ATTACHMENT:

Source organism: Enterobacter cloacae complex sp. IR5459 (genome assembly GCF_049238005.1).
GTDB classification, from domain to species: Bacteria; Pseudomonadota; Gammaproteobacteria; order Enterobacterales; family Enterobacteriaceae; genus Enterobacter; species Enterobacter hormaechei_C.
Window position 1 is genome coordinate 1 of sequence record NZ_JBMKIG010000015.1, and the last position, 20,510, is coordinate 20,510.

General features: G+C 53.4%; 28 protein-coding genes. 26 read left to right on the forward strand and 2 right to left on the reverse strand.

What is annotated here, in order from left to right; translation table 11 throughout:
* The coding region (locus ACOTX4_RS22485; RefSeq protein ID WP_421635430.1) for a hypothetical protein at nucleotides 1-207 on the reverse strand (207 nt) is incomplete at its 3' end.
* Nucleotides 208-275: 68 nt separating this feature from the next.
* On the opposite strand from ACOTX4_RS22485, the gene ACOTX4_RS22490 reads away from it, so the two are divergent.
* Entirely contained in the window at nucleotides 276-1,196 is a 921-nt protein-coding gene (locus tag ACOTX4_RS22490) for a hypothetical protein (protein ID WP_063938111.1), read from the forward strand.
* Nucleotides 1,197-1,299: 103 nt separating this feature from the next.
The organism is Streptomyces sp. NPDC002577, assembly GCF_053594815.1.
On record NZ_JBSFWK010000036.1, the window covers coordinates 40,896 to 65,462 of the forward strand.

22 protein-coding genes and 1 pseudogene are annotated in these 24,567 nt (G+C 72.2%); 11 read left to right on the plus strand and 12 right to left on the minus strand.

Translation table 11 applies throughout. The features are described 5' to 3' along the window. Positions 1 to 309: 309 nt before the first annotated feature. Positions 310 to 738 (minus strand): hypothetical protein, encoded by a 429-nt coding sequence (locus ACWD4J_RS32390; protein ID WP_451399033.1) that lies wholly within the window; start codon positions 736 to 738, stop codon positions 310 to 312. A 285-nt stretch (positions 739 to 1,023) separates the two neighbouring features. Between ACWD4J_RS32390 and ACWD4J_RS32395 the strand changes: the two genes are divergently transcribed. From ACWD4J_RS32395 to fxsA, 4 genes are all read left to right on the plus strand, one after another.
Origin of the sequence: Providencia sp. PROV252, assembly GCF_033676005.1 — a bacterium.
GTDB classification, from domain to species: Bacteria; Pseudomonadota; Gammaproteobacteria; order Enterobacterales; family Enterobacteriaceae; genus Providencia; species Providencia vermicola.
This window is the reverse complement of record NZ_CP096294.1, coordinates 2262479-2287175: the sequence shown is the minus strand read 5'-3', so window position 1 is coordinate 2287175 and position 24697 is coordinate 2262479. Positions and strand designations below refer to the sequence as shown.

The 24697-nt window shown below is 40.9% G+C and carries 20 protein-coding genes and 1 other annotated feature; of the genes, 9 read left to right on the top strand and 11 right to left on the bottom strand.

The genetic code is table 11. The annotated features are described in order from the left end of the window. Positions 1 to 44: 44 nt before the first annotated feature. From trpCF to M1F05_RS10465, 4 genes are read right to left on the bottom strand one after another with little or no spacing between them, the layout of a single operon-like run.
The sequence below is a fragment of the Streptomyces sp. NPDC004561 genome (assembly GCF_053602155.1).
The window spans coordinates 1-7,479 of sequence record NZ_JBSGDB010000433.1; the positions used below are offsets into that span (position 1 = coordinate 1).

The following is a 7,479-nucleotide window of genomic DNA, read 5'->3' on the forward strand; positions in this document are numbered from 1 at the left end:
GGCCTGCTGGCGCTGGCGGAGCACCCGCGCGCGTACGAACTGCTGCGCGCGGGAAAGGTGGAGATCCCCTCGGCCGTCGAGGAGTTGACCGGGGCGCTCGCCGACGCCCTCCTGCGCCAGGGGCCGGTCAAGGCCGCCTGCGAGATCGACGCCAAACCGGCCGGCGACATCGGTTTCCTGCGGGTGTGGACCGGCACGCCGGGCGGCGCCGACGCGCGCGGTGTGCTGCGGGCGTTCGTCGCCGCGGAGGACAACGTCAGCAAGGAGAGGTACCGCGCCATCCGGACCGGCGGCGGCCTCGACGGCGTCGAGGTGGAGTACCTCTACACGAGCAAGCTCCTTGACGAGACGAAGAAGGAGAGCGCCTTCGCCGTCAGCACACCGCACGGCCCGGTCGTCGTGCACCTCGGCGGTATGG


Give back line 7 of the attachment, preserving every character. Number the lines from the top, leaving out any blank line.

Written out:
* Nucleotides 208-275: 68 nt separating this feature from the next.